MCC photo by Daniel Leonard

Farmers such as Tiruneh Mitiku are benefiting from a soil and water conservation project of an MCC partner organization, Migibare Senay Children and Family Support Organization (MSCFSO). The project allowed Mitiku, a leader active in mobilizing other farmers in the project, to grow higher-value crops such as maize, barley and teff, a native grain.

AKRON, Pa. – Ethiopian President Girma Wolde-Giorgis presented a first-place “Green Award” to a Mennonite Central Committee (MCC) partner organization in a televised ceremony, Feb. 7.

The award, which includes a plaque, certificate and green band saying “green hero,” recognizes Migibare Senay Children and Family Support Organization (MSCFSO) for its outstanding work in restoring exhausted land for agricultural use, by and for impoverished individuals and families.

In 2008, MSCFSO embarked upon a three-year project to rehabilitate the Dejel watershed in the East Gojjam zone of Ethiopia’s Amhara region. The project, supported by MCC, provided income and in-kind assets, such as farm animals, to some of the area’s poorest residents in exchange for work they did to improve the land.

“MSCFSO’s work in East Gojjam has now become a model of sustainable land management in the area,” said Bruce Guenther, MCC director of disaster response.

“Some 1,160 hectares of degraded land have been rehabilitated. Wheat and barley yields have doubled, and soil quality has improved to the point where farmers can plant higher-value crops, including teff, a grain native to the region. A majority of the 645 participating households have increased their incomes.”

Farmers in a neighboring area came to MSCFSO asking for this work to be implemented in their community, Guenther said, and MSCFSO provided them with training and technical assistance.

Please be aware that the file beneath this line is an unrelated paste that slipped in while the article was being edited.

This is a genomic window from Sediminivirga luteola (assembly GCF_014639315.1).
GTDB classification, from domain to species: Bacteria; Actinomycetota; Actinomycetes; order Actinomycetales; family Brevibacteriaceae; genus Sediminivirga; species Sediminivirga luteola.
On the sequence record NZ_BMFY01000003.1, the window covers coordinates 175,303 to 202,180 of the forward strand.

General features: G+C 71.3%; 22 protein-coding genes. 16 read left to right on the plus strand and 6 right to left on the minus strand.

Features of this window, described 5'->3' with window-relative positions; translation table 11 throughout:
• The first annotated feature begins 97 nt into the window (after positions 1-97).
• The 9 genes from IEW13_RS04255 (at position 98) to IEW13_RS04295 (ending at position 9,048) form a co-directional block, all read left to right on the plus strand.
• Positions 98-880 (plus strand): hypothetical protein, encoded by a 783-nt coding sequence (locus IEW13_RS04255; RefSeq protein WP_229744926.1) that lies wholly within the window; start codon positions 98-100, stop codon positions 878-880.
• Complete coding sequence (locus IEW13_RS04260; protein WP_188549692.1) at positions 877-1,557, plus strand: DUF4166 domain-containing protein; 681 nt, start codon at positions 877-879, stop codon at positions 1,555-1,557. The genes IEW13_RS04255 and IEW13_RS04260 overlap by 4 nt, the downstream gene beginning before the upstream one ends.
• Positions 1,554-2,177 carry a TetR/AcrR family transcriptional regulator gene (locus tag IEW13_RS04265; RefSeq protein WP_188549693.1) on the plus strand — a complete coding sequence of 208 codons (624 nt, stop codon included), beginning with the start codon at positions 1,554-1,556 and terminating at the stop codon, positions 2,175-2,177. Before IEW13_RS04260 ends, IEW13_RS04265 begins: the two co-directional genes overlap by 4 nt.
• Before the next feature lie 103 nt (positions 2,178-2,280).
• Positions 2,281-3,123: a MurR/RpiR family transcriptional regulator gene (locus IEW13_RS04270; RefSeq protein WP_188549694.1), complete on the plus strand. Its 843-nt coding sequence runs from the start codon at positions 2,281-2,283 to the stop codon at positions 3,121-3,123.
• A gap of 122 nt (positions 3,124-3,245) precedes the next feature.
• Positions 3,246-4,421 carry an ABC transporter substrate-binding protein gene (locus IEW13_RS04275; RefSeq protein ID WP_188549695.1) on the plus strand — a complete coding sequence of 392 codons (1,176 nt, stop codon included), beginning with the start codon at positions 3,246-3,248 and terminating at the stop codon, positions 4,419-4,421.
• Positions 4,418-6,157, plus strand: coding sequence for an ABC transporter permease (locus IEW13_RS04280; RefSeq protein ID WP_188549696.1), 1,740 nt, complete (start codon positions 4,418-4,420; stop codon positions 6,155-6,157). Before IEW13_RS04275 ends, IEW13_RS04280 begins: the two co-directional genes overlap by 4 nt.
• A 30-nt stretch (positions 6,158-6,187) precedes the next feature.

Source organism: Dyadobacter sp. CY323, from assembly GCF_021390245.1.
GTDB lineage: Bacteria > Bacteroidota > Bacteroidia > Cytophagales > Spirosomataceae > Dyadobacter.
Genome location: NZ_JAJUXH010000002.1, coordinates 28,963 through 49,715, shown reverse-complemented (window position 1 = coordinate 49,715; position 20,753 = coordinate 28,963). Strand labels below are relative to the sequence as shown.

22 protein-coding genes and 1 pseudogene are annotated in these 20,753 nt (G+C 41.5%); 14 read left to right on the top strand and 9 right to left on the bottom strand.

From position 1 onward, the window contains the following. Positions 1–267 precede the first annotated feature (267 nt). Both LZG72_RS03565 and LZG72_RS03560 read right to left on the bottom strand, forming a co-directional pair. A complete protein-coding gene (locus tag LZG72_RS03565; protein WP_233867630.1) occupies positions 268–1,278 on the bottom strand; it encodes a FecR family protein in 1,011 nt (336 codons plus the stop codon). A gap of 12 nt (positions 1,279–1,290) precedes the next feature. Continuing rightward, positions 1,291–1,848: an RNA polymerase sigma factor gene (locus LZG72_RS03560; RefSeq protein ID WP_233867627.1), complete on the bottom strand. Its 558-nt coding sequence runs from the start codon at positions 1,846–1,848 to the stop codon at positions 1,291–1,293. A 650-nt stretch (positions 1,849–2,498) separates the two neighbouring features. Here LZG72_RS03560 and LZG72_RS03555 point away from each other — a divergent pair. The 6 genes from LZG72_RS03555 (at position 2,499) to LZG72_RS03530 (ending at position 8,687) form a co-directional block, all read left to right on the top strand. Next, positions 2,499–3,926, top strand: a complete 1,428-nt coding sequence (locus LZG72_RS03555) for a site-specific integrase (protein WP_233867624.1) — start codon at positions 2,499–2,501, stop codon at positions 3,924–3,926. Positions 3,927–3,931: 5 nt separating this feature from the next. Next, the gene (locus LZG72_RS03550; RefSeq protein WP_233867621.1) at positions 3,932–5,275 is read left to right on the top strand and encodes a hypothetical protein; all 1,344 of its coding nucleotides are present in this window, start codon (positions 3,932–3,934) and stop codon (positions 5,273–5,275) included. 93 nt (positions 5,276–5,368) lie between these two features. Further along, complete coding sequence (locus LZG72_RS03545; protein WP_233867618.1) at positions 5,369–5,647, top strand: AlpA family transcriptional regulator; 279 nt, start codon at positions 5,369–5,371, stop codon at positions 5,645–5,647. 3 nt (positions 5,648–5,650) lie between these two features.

The Amhara region of Ethiopia, north of Addis Ababa, has not been devastated by the drought that has swept other regions of East Africa. However, it is an area that faces chronic food insecurity because of families’ small land holdings and severe erosion.

By rehabilitating land, farmers are able to plant higher-value crops. The soil and water conservation techniques help the land continue to produce year after year, improving families’ livelihood and access to food.

Program participant Yelfign Walle, 16, worked in MSCFSO’s soil and water conservation activities in eroded gullies – planting fast-growing trees and constructing earthen dikes and dams made of wood and stone. The project reduces erosion by helping to control runoff in the watershed and preserve topsoil.

In exchange for the work, Walle received three goats. Selling some of the goats’ offspring has allowed her to return to school, in addition to buying needed food and clothing. She had been forced to drop out of school earlier because of lack of funds. By the end of 2010, Walle was one of 80 young people who had dropped out and were able return to their studies due to similar in-kind payments.

Lingerew Ayele, a farmer, earned two sheep for his work in dike and dam construction on his land in 2009. He also earned cash for his work in the project’s tree nursery. Instead of working day labor in a nearby town, an unpredictable prospect at best, he can now feed his family with what he cultivates on his rehabilitated land. Ayele is proud that he has been able to move his family from a hut to a house with a sheet-metal roof and that the family has accrued a “bank” of five ewes.

These success stories, typical for the project, led to the Green Award.

“This is a prestigious award given to organizations working at environmental excellence. I can’t overstate how exciting this is for our partner and for MCC Ethiopia,” said Daniel Leonard, MCC Ethiopia representative with his spouse, Karin Kliewer, both of Winnipeg, Man.

But the project is also a strong affirmation of a broader principle for development in Ethiopia – environmental management and restoration is vital to sustainable economic growth. “You couldn’t have one without the other,” Leonard stressed. “Poor soil fertility, erosion and unpredictable climates are key drivers of poverty. Responding to economic needs by encouraging community ownership and environmental restoration reduces vulnerability while contributing to long-term sustainable development.”

MCC supported MSCFSO’s four-year project with $160,000 through MCC’s account at the Canadian Foodgrains Bank.

The Ethiopian government’s Forum for Environment Association began the award program in 2006. The 21-member selection committee includes the president, elected representatives and government officials, artists, academics, journalists and representatives of various sectors, including youth and community groups and private business.

Emily Will is a freelance writer from Frederick, Md.